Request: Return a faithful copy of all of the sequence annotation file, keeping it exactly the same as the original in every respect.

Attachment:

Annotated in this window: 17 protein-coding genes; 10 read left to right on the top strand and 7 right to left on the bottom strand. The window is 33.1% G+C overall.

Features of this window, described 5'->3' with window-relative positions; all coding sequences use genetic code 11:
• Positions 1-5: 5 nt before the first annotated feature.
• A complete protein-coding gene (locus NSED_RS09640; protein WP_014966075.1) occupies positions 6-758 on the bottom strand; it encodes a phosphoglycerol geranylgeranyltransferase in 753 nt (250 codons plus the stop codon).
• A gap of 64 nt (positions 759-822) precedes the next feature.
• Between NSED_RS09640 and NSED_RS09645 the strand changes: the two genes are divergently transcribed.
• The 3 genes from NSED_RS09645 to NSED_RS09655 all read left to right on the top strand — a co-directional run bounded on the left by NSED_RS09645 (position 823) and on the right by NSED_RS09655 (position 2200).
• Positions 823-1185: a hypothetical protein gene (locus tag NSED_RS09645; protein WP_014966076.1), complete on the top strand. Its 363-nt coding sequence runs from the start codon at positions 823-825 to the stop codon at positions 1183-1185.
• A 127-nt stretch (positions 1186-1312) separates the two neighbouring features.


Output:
Annotated in this window: 17 protein-coding genes; 10 read left to right on the top strand and 7 right to left on the bottom strand. The window is 33.1% G+C overall.

Features of this window, described 5'->3' with window-relative positions; all coding sequences use genetic code 11:
• Positions 1-5: 5 nt before the first annotated feature.
• A complete protein-coding gene (locus NSED_RS09640; protein WP_014966075.1) occupies positions 6-758 on the bottom strand; it encodes a phosphoglycerol geranylgeranyltransferase in 753 nt (250 codons plus the stop codon).
• A gap of 64 nt (positions 759-822) precedes the next feature.
• Between NSED_RS09640 and NSED_RS09645 the strand changes: the two genes are divergently transcribed.
• The 3 genes from NSED_RS09645 to NSED_RS09655 all read left to right on the top strand — a co-directional run bounded on the left by NSED_RS09645 (position 823) and on the right by NSED_RS09655 (position 2200).
• Positions 823-1185: a hypothetical protein gene (locus tag NSED_RS09645; protein WP_014966076.1), complete on the top strand. Its 363-nt coding sequence runs from the start codon at positions 823-825 to the stop codon at positions 1183-1185.
• A 127-nt stretch (positions 1186-1312) separates the two neighbouring features.